Wednesday, July 6, 2011

being in Rome, being at home

The head of an employers' group in New Zealand was cashiered after saying on a radio broadcast that the reason women were paid 12% less than men in the country was because they needed more time off -- for the children and for menstrual discomfort -- and thus were less productive.

"I'm sorry, I don't like saying these things because it sounds like I'm sexist, but it's the facts of life," Alasdair Thompson of the Employers' and Manufacturers' Association said.

The public outrage was as fierce as it was predictable.

There are some things you just don't say, and Thompson was recorded saying one of them. On the one hand, you wonder where his brains had run away to on the day in question. On the other hand, it was hard not to wonder to what extent he might have been telling a simple, if unpalatable, truth...or perhaps a partial truth.

It seems to me that there are yardsticks for civilized discourse and those yardsticks sometimes make the social wheels turn more smoothly. The rules are worth learning, but with a caveat. That caveat is that the human mind, if it's any good, is not civilized. It is expansive and where the rules may say "right," the mind will consider "wrong," where the policies say "good," the mind will toy with "wrong." etc. This is why, in the end, rule-keepers who imagine they have reached the civilized heights are both boring and dangerous.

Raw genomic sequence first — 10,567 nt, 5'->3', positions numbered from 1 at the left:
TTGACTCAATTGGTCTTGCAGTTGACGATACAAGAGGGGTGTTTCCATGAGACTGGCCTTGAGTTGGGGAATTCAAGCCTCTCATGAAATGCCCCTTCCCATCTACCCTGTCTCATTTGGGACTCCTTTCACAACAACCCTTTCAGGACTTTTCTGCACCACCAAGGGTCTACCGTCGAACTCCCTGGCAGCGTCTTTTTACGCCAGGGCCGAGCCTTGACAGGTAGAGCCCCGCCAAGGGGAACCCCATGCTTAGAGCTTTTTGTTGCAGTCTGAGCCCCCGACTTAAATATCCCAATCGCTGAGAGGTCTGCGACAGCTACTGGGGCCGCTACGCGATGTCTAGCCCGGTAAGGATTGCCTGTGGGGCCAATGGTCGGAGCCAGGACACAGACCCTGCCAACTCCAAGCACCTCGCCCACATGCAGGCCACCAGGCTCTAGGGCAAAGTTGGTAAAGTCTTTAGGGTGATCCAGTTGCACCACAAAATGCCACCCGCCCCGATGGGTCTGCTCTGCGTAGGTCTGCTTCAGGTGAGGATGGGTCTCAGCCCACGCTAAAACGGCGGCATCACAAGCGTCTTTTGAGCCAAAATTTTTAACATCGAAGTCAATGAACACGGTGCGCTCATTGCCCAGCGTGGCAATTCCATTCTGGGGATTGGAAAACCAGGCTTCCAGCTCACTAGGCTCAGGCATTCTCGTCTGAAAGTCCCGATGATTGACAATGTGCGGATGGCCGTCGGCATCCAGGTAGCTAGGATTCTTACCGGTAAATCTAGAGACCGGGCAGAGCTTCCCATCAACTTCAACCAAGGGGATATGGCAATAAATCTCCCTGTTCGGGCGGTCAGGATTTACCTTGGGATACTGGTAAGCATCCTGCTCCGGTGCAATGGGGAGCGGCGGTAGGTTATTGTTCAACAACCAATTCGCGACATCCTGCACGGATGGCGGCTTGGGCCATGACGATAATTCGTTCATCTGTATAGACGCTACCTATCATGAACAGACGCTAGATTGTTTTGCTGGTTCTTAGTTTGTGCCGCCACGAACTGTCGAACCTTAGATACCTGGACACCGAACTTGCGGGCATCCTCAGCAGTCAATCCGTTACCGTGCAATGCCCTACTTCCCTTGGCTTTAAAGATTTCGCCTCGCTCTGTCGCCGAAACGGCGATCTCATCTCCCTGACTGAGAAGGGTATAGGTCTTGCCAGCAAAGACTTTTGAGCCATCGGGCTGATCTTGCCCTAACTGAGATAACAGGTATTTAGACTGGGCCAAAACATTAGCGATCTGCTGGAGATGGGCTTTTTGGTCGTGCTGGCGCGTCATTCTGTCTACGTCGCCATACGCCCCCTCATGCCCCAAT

When in Rome, do as the Romans do. This is good social advice. Sociologically it has some impact and makes some sense. But on a personal level, I also think people create their own versions of Rome -- the do's and don't's, the OK's and not OK's, and in so doing cramp the limitless horizons of the mind. After investigating a particular topic, another brick may be blithely added to the personal Roman citadel. Dig my Rome!

When in Rome, I think it is a good idea to ask who created this Rome, this civilization, these highs and lows. Sure, no one want's to stick his foot in his mouth by blabbering on about some socially unacceptable position, but making room in the mouth for a tasty foot is another matter. Just because we like hot dogs and filet mignon does not mean this mind is not an endless smorgasbord.

There is a difference between being in Rome and being at home.

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